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WI:Walker signs fish farm bill

Gov. Scott Walker has signed a bill that loosens fish farm regulations. Under the Republican bill, fish farms no longer need permits to discharge material into a wetland if the wetland was created for fish farming. Natural water bodies can serve as fish farms and farms wouldn't need permits to construct or enlarge artificial water bodies connected to a navigable waterway. New permit conditions will be prohibited unless needed to meet water quality standards.

GA: Senator Lucas to lead rural work group committee

State Sen. David Lucas has been named chairman of a committee tasked with improving rural Georgia. The political veteran will guide the meetings for the Senate Rural Georgia Study Committee that begin this summer. The committee deals with similar issues as a House Rural Development Council that will create policy ideas on issues such as health care and education in rural communities.

Rural and Urban Differences in Air Quality, 2008–2012, and Community Drinking Water Quality, 2010–2015

Patterns for all three air-quality measures suggest that air quality improves as areas become more rural (or less urban). The mean total number of ozone days decreased from 47.54 days in large central metropolitan counties to 3.81 days in noncore counties, whereas the mean total number of PM2.5 days decreased from 11.21 in large central metropolitan counties to 0.95 in noncore counties. The mean average annual PM2.5 concentration decreased from 11.15 μg/m3 in large central metropolitan counties to 8.87 μg/m3 in noncore counties.

Republicans' Proposed Medicaid Cuts Would Hit Rural Patients Hard

For the hundreds of rural U.S. hospitals struggling to stay in business, health policy decisions made in Washington, D.C., this summer could make survival a lot tougher. Since 2010, at least 79 rural hospitals have closed across the country, and nearly 700 more are at risk of closing.

Judge reverses key ruling in $1.4 billion timber class action

A judge has ruled that counties can’t sue the State of Oregon for financial damages, potentially undermining a $1.4 billion class action lawsuit over state logging practices.Linn County Circuit Court Judge Daniel Murphy has reversed an earlier ruling in the case, which held that Oregon’s “sovereign immunity” doesn’t bar counties from seeking such damages.In his most recent June 20 decision, Murphy has agreed with Oregon’s attorneys that counties — as subdivisions of the state — cannot sue the state government for money.Murphy said he’s “well aware this interpretation contradicts” his earlie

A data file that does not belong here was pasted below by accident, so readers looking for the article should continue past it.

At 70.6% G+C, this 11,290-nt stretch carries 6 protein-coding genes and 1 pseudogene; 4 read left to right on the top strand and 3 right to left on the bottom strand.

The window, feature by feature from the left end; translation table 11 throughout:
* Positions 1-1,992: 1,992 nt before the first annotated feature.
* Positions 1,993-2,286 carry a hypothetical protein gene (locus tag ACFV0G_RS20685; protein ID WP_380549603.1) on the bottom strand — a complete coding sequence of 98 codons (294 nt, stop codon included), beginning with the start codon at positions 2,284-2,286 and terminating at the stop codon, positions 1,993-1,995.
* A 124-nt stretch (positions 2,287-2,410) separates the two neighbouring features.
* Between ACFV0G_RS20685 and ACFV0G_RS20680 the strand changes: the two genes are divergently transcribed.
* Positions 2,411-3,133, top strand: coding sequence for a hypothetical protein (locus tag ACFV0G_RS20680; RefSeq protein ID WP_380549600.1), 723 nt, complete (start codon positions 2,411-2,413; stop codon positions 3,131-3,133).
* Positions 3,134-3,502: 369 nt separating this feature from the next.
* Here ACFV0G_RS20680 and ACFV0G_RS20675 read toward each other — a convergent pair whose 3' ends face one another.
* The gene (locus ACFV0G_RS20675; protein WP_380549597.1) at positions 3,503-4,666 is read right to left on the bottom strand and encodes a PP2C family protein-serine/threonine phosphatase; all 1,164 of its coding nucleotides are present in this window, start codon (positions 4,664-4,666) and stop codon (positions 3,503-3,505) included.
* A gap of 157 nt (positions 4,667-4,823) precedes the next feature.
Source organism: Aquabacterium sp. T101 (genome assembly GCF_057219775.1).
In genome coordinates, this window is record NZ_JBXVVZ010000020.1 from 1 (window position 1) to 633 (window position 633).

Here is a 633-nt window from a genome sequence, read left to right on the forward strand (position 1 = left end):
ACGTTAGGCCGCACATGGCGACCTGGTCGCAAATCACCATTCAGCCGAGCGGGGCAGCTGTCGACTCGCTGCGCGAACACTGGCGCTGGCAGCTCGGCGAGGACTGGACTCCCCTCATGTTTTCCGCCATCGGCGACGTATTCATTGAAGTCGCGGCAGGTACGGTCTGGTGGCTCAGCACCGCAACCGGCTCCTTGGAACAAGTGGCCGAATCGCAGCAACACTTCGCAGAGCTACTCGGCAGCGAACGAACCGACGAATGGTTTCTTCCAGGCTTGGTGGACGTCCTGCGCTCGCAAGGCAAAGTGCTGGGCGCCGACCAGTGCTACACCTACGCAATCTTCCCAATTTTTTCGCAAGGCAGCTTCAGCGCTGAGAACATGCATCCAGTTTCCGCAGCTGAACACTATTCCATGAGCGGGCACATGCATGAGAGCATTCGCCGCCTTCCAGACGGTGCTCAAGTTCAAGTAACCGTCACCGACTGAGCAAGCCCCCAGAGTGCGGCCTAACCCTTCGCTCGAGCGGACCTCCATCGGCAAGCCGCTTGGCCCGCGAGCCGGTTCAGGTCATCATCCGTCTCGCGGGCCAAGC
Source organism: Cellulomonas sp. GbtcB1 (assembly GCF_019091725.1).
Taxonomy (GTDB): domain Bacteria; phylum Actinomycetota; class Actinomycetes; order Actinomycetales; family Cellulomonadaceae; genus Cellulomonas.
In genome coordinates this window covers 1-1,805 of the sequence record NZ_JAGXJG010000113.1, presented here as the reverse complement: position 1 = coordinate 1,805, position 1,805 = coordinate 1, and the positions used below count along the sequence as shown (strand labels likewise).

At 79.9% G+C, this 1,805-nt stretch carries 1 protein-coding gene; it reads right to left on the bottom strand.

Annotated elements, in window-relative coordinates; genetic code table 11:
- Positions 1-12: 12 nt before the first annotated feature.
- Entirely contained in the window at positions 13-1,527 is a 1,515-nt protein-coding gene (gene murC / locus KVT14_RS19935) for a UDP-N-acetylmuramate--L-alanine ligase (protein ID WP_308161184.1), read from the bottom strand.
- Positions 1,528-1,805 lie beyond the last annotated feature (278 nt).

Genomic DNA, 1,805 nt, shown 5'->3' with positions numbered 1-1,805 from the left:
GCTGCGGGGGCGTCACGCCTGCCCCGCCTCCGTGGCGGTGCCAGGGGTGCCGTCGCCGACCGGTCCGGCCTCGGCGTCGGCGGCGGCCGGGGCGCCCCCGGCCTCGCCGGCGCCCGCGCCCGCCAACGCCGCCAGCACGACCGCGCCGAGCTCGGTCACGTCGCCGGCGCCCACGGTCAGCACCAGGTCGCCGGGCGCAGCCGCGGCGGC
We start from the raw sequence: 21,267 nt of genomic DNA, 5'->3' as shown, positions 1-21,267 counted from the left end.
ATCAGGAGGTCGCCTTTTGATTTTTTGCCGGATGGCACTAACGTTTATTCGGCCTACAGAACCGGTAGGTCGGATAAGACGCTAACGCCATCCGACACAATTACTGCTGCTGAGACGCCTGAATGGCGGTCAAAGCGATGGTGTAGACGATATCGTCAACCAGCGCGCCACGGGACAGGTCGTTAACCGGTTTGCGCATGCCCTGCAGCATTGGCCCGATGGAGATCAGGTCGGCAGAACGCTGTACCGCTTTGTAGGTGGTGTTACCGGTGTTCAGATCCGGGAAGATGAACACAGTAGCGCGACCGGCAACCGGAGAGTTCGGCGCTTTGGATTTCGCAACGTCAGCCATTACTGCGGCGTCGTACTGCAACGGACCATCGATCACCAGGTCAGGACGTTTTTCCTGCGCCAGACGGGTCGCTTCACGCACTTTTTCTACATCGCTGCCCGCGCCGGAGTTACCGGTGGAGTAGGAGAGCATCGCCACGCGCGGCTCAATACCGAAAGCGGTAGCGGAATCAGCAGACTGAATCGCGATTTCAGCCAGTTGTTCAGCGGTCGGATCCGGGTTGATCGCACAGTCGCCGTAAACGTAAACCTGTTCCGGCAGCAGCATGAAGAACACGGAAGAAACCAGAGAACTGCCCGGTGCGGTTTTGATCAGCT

Rural divide

The political divide between rural and urban America is more cultural than it is economic, rooted in rural residents’ deep misgivings about the nation’s rapidly changing demographics, their sense that Christianity is under siege and their perception that the federal government caters most to the needs of people in big cities, according to a wide-ranging poll that examines cultural attitudes across the United States.

Review of sage grouse agreement could turn partners into adversaries

A public-private agreement has managed to preserve the habitat of a threatened species while accommodating hunting, fishing, ranching, and energy development. Interior Secretary Zinke says he's revisiting the agreement. That could lead to the sage grouse qualifying as "endangered," which would mean a far less flexible approach to conservation. “The sage grouse initiative, the collaboration, up to now it’s been working,” said O’Toole, owner of Ladder Ranch along the Wyoming and Colorado border.“It’s the collaboration that’s the key.

WA:Court water-well ruling imposes undue burden on rural families

Now a harsh ruling by the Washington State Supreme Court in Hirst v. Whatcom County, blocks access to water for rural families — making that life unaffordable and simply impossible for the average Washington citizen. Declaring that counties can no longer rely on the Washington State Department of Ecology to determine if there is enough water for permit-exempt wells, the court brought the state’s Growth Management Act into conflict with 80 years of water law.  Supporters of Hirst argue the court’s strict new interpretation helps salmon.

For First Time in History, Solar Jobs Outnumber Coal Jobs in Virginia

Virginia has long been coal country, but the solar power industry has been increasing its foothold in the Commonwealth over the last few years. Virginia now has more jobs in the solar industry than the coal industry. Numbers from the Virginia Department of Mines, Minerals and Energy show a 40% drop in the number of people working in the coal industry over the last five years. Henry Childress with the Virginia Coal and Energy Alliance says coal produces more energy with fewer employees.For now, though, the solar industry has more employees in Virginia than the coal industry.

Rural America is being ignored, again

It has been remarkable how quickly the “buzz” about rural voters and their electoral impact has faded. Many Main Street advocates, myself included, predicted the super-majority of rural voters who carried Donald Trump to victory would prompt a policy spotlight that would shine brightly on small towns and rural spaces. After all, without rural voters there would be no President Donald Trump.Then, the incoming administration waited until the day before the inauguration to announce an Agriculture secretary-nominee.

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